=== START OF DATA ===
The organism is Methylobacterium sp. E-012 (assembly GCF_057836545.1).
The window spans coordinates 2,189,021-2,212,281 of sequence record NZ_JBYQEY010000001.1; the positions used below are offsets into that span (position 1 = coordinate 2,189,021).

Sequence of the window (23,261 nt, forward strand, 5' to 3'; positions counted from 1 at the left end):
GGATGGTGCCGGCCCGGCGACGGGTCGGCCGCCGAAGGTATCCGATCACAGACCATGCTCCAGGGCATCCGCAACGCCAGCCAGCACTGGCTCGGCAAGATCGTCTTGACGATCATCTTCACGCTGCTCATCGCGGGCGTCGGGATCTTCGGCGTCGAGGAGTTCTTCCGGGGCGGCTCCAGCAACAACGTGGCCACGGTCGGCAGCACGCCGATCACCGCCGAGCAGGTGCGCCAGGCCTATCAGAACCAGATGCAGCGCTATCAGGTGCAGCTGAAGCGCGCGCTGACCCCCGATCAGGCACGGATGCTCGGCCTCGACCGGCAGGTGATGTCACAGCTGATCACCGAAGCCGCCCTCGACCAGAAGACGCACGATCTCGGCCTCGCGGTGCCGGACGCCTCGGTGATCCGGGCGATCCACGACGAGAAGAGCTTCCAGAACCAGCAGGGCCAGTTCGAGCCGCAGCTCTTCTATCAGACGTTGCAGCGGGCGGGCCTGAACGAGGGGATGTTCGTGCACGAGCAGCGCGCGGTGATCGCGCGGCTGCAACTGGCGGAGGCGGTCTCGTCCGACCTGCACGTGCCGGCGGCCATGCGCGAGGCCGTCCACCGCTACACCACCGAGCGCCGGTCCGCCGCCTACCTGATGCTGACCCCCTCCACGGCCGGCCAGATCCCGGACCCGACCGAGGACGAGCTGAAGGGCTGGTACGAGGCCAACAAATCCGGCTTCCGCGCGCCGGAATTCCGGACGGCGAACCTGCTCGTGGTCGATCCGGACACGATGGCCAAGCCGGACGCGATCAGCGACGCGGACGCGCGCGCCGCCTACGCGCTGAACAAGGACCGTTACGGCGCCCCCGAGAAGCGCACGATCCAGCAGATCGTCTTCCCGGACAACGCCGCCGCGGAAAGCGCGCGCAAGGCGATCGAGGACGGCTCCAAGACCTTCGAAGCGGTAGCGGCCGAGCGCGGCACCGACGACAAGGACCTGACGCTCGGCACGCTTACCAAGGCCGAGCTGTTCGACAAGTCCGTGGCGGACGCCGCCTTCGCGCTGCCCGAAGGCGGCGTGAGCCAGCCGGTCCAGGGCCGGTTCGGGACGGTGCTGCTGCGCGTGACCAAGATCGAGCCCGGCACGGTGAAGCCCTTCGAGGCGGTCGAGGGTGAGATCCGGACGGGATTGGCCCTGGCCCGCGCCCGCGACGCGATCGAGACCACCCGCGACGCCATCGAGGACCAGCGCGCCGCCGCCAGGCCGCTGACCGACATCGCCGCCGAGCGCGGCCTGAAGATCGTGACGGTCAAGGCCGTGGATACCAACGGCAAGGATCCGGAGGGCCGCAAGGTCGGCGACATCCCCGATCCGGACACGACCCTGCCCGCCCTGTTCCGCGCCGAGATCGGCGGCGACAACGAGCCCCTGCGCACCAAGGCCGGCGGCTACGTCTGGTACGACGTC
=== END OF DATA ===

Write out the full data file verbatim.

The organism is Methylobacterium sp. E-012 (assembly GCF_057836545.1).
The window spans coordinates 2,189,021-2,212,281 of sequence record NZ_JBYQEY010000001.1; the positions used below are offsets into that span (position 1 = coordinate 2,189,021).

Sequence of the window (23,261 nt, forward strand, 5' to 3'; positions counted from 1 at the left end):
GGATGGTGCCGGCCCGGCGACGGGTCGGCCGCCGAAGGTATCCGATCACAGACCATGCTCCAGGGCATCCGCAACGCCAGCCAGCACTGGCTCGGCAAGATCGTCTTGACGATCATCTTCACGCTGCTCATCGCGGGCGTCGGGATCTTCGGCGTCGAGGAGTTCTTCCGGGGCGGCTCCAGCAACAACGTGGCCACGGTCGGCAGCACGCCGATCACCGCCGAGCAGGTGCGCCAGGCCTATCAGAACCAGATGCAGCGCTATCAGGTGCAGCTGAAGCGCGCGCTGACCCCCGATCAGGCACGGATGCTCGGCCTCGACCGGCAGGTGATGTCACAGCTGATCACCGAAGCCGCCCTCGACCAGAAGACGCACGATCTCGGCCTCGCGGTGCCGGACGCCTCGGTGATCCGGGCGATCCACGACGAGAAGAGCTTCCAGAACCAGCAGGGCCAGTTCGAGCCGCAGCTCTTCTATCAGACGTTGCAGCGGGCGGGCCTGAACGAGGGGATGTTCGTGCACGAGCAGCGCGCGGTGATCGCGCGGCTGCAACTGGCGGAGGCGGTCTCGTCCGACCTGCACGTGCCGGCGGCCATGCGCGAGGCCGTCCACCGCTACACCACCGAGCGCCGGTCCGCCGCCTACCTGATGCTGACCCCCTCCACGGCCGGCCAGATCCCGGACCCGACCGAGGACGAGCTGAAGGGCTGGTACGAGGCCAACAAATCCGGCTTCCGCGCGCCGGAATTCCGGACGGCGAACCTGCTCGTGGTCGATCCGGACACGATGGCCAAGCCGGACGCGATCAGCGACGCGGACGCGCGCGCCGCCTACGCGCTGAACAAGGACCGTTACGGCGCCCCCGAGAAGCGCACGATCCAGCAGATCGTCTTCCCGGACAACGCCGCCGCGGAAAGCGCGCGCAAGGCGATCGAGGACGGCTCCAAGACCTTCGAAGCGGTAGCGGCCGAGCGCGGCACCGACGACAAGGACCTGACGCTCGGCACGCTTACCAAGGCCGAGCTGTTCGACAAGTCCGTGGCGGACGCCGCCTTCGCGCTGCCCGAAGGCGGCGTGAGCCAGCCGGTCCAGGGCCGGTTCGGGACGGTGCTGCTGCGCGTGACCAAGATCGAGCCCGGCACGGTGAAGCCCTTCGAGGCGGTCGAGGGTGAGATCCGGACGGGATTGGCCCTGGCCCGCGCCCGCGACGCGATCGAGACCACCCGCGACGCCATCGAGGACCAGCGCGCCGCCGCCAGGCCGCTGACCGACATCGCCGCCGAGCGCGGCCTGAAGATCGTGACGGTCAAGGCCGTGGATACCAACGGCAAGGATCCGGAGGGCCGCAAGGTCGGCGACATCCCCGATCCGGACACGACCCTGCCCGCCCTGTTCCGCGCCGAGATCGGCGGCGACAACGAGCCCCTGCGCACCAAGGCCGGCGGCTACGTCTGGTACGACGTC